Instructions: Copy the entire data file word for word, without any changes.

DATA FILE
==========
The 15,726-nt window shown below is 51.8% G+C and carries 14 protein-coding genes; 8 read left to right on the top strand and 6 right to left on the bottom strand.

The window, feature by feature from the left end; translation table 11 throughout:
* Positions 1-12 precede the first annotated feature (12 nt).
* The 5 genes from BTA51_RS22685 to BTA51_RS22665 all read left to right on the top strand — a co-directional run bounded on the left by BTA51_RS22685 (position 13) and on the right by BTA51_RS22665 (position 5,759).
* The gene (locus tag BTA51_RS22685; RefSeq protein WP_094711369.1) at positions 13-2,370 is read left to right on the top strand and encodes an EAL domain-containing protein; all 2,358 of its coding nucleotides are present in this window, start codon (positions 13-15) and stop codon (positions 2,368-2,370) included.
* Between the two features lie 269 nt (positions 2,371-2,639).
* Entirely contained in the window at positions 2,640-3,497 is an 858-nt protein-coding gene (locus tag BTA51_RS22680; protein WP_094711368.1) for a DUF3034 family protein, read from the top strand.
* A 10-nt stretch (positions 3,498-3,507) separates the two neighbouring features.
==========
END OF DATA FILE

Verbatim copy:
The 15,726-nt window shown below is 51.8% G+C and carries 14 protein-coding genes; 8 read left to right on the top strand and 6 right to left on the bottom strand.

The window, feature by feature from the left end; translation table 11 throughout:
* Positions 1-12 precede the first annotated feature (12 nt).
* The 5 genes from BTA51_RS22685 to BTA51_RS22665 all read left to right on the top strand — a co-directional run bounded on the left by BTA51_RS22685 (position 13) and on the right by BTA51_RS22665 (position 5,759).
* The gene (locus tag BTA51_RS22685; RefSeq protein WP_094711369.1) at positions 13-2,370 is read left to right on the top strand and encodes an EAL domain-containing protein; all 2,358 of its coding nucleotides are present in this window, start codon (positions 13-15) and stop codon (positions 2,368-2,370) included.
* Between the two features lie 269 nt (positions 2,371-2,639).
* Entirely contained in the window at positions 2,640-3,497 is an 858-nt protein-coding gene (locus tag BTA51_RS22680; protein WP_094711368.1) for a DUF3034 family protein, read from the top strand.
* A 10-nt stretch (positions 3,498-3,507) separates the two neighbouring features.